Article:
When he first encountered Wexford Festival Opera back in 1996, David Agler couldn't have imagined what discoveries he would make about the music, the artists, and most of all, the people of Wexford.

The past 15 years as Artistic Director of Wexford Festival Opera (WFO) have been abundantly busy and, for me at least, they have flown by.

It is hard to believe that during my tenure as the Artistic Director, I presented ninety-two Opera House and ShortWork productions in seven different venues including the venerable Theatre Royal, the Parish Hall, and a Brigadoon-esque summer at Johnstown Castle before landing home in the National Opera House.

Let me also mention the establishment of our own orchestra and chorus, which have contributed immensely to the festival's musical calibre. Two world and four European premieres, ten co-productions with European and American theatres, along with countless concerts, recitals, and lectures.

I am also proud that during my time in Wexford, the Festival has received ten Irish Times Theatre Awards and two International Opera Awards – Best Rediscovered Work for Cristina, regina de Svezia in 2014 and Best Festival in 2017.

In my final year, I brought a distinctly Irish flavour to the programme featuring not just one, but two Irish composers on the O’Reilly Theatre stage of the National Opera House including the world premiere of a newly-commissioned opera by Irish composer Andrew Synnott. 

Andrew is the first living Irish composer to have his opera performed as part of the main evening opera programme. La cucina was written as a prequel to Adina by Gioachino Rossini and performed together.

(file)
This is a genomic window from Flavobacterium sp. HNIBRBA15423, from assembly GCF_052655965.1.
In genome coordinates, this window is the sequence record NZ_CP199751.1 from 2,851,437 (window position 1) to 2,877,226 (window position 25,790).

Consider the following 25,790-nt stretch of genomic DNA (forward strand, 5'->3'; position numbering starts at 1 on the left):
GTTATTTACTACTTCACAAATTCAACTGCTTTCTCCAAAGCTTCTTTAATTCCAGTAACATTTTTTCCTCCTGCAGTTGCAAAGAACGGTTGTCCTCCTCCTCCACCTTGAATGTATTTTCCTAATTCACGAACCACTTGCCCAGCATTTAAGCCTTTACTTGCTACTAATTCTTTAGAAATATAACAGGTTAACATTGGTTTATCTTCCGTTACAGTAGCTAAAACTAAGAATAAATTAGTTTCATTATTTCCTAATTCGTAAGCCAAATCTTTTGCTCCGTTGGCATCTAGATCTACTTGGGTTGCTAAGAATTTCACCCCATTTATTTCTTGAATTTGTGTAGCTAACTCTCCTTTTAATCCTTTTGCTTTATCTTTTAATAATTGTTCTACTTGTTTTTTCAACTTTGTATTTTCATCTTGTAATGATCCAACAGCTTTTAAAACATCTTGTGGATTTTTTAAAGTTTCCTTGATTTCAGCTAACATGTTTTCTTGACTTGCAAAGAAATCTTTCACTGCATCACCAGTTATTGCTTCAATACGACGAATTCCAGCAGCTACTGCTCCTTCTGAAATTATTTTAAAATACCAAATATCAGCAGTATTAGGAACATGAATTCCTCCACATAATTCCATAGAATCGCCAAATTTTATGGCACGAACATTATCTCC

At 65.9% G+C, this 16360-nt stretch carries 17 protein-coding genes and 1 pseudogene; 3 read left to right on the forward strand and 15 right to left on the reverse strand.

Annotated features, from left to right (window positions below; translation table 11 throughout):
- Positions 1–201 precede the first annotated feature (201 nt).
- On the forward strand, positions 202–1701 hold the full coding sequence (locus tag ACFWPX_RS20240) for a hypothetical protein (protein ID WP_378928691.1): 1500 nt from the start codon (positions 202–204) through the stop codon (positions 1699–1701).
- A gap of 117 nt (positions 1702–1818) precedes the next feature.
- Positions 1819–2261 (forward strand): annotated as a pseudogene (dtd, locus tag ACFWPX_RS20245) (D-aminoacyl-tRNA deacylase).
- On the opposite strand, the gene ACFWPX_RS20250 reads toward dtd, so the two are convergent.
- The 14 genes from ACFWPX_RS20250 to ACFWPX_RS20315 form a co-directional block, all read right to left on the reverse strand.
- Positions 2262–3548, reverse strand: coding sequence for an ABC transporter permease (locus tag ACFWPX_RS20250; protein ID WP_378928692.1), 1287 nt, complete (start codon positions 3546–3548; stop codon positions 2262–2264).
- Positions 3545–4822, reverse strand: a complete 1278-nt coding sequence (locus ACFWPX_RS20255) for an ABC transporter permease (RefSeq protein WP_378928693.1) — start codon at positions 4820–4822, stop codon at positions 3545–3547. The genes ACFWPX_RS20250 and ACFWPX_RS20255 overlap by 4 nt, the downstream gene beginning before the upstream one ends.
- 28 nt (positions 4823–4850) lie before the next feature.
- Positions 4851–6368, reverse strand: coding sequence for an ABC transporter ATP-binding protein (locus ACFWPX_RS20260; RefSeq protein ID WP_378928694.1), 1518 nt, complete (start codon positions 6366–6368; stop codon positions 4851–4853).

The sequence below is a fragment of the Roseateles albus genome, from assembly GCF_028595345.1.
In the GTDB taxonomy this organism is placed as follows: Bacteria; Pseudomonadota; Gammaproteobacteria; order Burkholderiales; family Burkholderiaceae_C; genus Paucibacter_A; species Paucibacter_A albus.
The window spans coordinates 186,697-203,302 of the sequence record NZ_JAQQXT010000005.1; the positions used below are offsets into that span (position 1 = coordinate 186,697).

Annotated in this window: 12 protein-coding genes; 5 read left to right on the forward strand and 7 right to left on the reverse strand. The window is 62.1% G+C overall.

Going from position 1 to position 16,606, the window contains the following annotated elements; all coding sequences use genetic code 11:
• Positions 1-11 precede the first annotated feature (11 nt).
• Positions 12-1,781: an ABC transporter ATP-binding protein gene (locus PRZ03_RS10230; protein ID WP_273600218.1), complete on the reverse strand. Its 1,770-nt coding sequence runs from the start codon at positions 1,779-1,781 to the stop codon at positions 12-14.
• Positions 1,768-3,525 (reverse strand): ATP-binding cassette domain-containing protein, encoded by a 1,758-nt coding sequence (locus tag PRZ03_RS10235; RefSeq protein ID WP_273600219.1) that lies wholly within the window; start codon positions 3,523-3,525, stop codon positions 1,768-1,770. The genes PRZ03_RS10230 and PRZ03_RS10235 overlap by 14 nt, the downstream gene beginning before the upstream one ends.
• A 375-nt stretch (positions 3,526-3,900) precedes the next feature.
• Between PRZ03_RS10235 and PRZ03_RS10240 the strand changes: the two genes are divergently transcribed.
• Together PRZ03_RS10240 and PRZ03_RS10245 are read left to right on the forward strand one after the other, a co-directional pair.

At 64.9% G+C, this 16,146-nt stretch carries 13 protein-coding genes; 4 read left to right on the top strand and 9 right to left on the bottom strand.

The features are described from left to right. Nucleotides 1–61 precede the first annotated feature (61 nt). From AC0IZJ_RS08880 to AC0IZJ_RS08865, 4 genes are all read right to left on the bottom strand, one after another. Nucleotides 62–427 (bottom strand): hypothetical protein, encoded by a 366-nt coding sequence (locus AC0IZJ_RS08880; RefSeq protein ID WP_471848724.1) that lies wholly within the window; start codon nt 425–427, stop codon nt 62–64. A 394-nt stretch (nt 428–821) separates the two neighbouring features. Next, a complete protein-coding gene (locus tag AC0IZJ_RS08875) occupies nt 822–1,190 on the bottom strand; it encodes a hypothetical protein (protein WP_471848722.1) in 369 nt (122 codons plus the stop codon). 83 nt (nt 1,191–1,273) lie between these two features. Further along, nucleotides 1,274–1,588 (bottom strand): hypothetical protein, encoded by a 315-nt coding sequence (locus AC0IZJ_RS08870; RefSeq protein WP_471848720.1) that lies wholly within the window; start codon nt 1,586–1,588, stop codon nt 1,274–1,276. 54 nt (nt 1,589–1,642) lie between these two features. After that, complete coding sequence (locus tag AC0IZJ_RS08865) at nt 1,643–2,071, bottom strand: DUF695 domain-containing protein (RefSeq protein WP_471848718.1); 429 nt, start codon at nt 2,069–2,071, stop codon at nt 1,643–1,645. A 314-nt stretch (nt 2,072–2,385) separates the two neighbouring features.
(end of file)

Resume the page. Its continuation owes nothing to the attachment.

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Also, I was delighted to present a concert performance of The Veiled Prophet by the Irish composer Charles Villiers Stanford, presented by WFO in association with Heritage Music Productions, founded and produced by pianist and broadcaster, Una Hunt and conducted by David Brophy. 

This year’s programme also featured the first Baroque opera to be performed at WFO in over thirty years, Dorilla in Tempe by Antonio Vivaldi. In 1965, WFO presented Don Quichotte by Jules Massenet as the composer’s work had long been neglected after the First World War. 

To date, Wexford has produced nine of his operas, many of which have become standard repertoire in the world’s leading opera houses. This year I chose to produce Don Quichotte once again as strangely, it is still rarely performed. 

Little did I realise when I first encountered WFO as a young conductor back in 1996 what discoveries I would make about the music, the artists, and most of all, the people of Wexford. All of which make up the warmth and the magic that is Wexford Festival Opera.  

If you missed it, watch the magnificent production of Dorilla in Tempe at the Wexford Festival Opera here.